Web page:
In February of 2014 I went for a chat at my local college. Never could I have imagined the impact this small action would have on my life and my photography. Almost three and a half years later I'm saying a very sad farewell to staff who have seen me through my degree and attempting to forge ahead, out in the real world, and at this point the thing I'm getting asked the most is, "what are you going to do now?".
This is hard to answer because most of the people I speak to struggle to grasp the purpose of something without a tangible value. They assume I'm going to head into wedding or portrait photography and I've seen many people recoil when I explain that no, I'm going to produce fine art photography and I most probably won’t ever make a living from it.
"But why?" Is usually the next thing they ask. They want to know why I'd spend so much money, time and energy learning a trade that probably won't ever be my sole source of income. And that is hard to answer without coming across as pompous, arrogant or, alternatively, vague and somewhat vapid.
There's a general consensus that we fear what we don't understand and I believe this can be applied to art. We seem to lose the hunger we had as children to explore and learn, and instead become focused on what we know and like, and when something new comes along people have a tendency to shy away from the unknown.
I didn't know quite what the end goal was when I started the degree. I knew I loved photography but the commercial work I'd been doing just wasn't ticking my boxes. I had a craving and no matter how many weddings or portraits I shot I couldn’t find satisfaction. During the first year at college I was taught the tools of the trade; the various cameras, formats, genres, the history, the why, where, when and how, but heading into my second year, things started to click (pun intended).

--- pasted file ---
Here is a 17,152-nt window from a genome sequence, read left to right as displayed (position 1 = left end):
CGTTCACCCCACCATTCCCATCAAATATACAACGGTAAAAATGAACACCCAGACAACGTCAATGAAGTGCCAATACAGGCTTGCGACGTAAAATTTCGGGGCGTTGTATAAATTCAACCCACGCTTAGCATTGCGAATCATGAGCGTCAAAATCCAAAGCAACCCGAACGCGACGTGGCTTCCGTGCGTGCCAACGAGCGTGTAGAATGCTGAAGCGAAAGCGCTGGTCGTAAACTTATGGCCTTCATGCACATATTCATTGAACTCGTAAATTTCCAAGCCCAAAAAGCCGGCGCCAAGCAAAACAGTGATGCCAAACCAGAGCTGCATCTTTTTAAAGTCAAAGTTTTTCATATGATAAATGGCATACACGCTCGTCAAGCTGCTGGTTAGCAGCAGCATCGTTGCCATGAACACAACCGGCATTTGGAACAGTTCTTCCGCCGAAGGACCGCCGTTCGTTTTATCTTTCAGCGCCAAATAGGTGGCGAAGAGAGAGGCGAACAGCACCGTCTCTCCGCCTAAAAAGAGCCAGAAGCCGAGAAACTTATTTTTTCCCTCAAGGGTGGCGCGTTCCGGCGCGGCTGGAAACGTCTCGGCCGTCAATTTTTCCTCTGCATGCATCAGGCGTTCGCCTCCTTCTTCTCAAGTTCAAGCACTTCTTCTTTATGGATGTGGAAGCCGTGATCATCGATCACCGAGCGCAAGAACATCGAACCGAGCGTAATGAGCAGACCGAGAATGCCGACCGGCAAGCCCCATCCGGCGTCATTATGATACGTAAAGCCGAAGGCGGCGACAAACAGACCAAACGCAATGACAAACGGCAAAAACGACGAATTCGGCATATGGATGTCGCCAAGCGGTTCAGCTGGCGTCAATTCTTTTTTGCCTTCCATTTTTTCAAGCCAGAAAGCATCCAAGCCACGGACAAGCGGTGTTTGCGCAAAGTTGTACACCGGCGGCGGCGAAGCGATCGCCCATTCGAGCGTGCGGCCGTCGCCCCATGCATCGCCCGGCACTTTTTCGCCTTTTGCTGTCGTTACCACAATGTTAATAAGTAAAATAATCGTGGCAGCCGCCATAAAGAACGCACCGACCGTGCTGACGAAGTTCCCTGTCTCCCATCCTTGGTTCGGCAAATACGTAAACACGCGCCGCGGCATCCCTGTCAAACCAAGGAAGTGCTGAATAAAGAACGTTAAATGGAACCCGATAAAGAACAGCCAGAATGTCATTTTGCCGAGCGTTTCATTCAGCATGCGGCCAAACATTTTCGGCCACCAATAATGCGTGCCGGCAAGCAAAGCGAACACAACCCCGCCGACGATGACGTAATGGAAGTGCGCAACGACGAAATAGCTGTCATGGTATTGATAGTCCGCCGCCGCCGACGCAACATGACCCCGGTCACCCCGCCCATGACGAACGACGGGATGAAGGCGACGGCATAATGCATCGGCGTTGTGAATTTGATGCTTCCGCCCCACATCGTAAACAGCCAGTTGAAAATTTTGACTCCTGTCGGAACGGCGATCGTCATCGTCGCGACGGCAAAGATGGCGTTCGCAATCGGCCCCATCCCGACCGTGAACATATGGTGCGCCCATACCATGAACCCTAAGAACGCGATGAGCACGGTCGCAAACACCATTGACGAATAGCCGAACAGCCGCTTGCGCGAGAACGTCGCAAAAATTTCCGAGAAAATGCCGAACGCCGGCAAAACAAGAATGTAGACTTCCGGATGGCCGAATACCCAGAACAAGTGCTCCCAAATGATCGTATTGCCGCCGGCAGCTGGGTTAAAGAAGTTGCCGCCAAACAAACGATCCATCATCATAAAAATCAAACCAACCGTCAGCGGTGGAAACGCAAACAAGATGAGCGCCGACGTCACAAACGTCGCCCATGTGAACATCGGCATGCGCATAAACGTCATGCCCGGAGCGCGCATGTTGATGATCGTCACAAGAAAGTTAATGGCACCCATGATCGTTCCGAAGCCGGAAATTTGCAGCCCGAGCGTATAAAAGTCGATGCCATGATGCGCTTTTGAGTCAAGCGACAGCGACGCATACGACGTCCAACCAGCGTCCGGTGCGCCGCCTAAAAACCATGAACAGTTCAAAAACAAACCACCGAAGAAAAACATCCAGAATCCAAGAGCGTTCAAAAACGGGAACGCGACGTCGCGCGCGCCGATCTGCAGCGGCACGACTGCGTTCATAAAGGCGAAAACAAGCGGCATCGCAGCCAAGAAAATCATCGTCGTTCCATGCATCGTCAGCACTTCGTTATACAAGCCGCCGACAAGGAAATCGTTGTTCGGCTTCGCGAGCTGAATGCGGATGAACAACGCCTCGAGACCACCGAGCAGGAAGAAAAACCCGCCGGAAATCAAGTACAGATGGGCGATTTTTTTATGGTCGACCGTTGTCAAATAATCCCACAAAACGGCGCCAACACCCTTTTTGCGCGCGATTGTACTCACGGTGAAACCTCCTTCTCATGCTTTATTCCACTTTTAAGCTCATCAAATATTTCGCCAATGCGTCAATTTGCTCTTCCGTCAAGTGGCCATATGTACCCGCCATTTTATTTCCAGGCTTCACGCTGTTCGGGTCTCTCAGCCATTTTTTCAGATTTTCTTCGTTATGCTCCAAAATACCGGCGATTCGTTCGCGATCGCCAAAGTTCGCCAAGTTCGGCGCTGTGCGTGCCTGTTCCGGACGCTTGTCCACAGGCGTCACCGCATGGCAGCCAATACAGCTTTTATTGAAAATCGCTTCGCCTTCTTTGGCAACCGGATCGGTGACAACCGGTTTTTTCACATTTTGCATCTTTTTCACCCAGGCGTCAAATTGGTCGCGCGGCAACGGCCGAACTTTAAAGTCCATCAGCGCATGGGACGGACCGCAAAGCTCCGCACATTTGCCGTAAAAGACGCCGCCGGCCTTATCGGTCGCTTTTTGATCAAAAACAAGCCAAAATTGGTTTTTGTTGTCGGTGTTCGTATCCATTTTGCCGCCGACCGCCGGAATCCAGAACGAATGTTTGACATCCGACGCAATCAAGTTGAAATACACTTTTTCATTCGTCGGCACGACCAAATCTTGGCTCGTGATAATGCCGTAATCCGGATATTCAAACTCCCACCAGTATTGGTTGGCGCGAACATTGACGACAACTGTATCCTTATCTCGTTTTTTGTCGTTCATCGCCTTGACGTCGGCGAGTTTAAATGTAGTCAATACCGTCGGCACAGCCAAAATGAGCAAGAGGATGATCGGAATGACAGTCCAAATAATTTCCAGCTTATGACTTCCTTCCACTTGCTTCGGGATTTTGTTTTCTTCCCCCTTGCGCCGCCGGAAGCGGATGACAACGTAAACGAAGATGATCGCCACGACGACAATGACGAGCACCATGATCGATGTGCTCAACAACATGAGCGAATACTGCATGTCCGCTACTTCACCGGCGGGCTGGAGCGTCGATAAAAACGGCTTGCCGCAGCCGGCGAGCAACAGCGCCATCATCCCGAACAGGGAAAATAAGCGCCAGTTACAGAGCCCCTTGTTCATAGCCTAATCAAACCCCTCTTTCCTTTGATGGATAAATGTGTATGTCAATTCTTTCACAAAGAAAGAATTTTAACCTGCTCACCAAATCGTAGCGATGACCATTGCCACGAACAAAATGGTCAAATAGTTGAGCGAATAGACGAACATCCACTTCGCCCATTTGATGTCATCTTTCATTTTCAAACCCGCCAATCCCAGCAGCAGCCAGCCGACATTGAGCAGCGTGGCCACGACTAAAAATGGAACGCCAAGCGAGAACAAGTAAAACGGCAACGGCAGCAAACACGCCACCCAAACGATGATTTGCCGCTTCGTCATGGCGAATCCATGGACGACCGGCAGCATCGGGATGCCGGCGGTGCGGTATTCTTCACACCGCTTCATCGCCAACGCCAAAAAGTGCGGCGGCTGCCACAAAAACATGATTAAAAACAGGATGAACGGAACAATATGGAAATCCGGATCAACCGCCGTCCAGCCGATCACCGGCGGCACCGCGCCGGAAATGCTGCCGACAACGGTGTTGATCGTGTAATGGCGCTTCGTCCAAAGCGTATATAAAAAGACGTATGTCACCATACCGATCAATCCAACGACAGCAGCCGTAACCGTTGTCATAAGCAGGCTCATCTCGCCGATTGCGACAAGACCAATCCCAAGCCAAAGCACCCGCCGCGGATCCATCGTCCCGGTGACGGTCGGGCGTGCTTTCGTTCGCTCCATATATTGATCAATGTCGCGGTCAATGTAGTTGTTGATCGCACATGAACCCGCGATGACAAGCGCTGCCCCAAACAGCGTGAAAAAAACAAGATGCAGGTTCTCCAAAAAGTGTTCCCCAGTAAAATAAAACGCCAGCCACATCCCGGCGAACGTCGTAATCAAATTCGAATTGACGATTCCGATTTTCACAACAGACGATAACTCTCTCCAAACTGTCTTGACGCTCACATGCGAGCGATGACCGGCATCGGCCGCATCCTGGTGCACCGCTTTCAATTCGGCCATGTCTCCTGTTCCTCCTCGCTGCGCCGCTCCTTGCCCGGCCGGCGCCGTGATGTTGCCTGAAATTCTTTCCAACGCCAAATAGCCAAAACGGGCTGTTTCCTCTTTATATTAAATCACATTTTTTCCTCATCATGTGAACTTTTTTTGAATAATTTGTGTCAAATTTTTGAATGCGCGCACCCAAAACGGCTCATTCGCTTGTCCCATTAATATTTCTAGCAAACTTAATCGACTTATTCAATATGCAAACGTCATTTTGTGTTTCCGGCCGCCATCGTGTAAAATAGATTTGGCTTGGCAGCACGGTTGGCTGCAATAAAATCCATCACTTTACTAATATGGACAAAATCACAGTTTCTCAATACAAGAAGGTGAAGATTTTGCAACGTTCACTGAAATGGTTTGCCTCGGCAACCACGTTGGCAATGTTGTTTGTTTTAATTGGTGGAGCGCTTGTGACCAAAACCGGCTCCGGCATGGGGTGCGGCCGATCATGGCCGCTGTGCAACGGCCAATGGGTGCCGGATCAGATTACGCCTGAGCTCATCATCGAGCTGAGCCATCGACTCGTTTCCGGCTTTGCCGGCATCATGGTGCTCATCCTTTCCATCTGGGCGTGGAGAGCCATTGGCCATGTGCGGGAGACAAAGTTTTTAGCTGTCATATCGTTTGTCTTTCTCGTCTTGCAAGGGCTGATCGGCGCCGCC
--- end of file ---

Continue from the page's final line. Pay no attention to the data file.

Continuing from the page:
I began to find my feet, paying attention to photographers I liked, listening to tutors recommendations and advice and developing my style. I learned that I loved images and series with a narrative - something that shouldn’t have come as a huge surprise given my love of reading. I found myself drawn to ambiguous narratives; the types of photos that could have come from ancient story books found in your grandmothers attic, that hint at a deep dark secret that if you’re lucky you might just figure out. I loved creating a set out of nothing and bringing the characters in my head to life on sheets and strips of film.
I developed a taste for fine art photography and my love of analogue photography blossomed under the watchful eye of the most enigmatic, encouraging and enthusiastic darkroom master I could have asked for. But no matter how much he taught it was never enough and I’m sure my thirst for finding out how to produce the best prints I could must have driven him nuts. I’d found my passion and there was no stopping me.
By the time I had finished my second year, I’d found (with the tutors guidance) what I’d been looking for. I’d found my calling as it were, and I knew then what kind of photographer I was supposed to be.
My work tells my story. Take my final major project, “Bringing Down The Very Hungry Snatchabook”. Boiling it down to it’s fundamentals, it’s a series depicting my fear that children’s media has taught my daughter that looks are the single most important factor when it comes to a persons worth. It’s a reminder from me to my children, asking them to cherish diversity, to ignore the corporations telling them that in order to be loved, wanted and accepted they have to look a certain way, buy a certain product or wear a particular brand. It’s me reassuring them that they are perfect exactly as they are. Of course there’s so much more to the series than just that, it’s as layered as an onion and hopefully, if I’ve done my job right, it means something slightly different to each person viewing it. But that’s what I want, that’s why I created it, that’s what I learned from my degree.
These last three years didn’t simply teach me how to take a photograph, or what chemicals to use in the darkroom. No, my tutors and the support staff showed me how to use my ‘voice’, they gave me the tools necessary to free my creativity and showed me which road to head down. It’s not about the money, the accolades, the recognition or any of the other tangible markers of ‘success’, it’s about freedom, it’s about passion and it’s about taking what’s on the inside and letting it out.
Why? Because I love it. That’s why.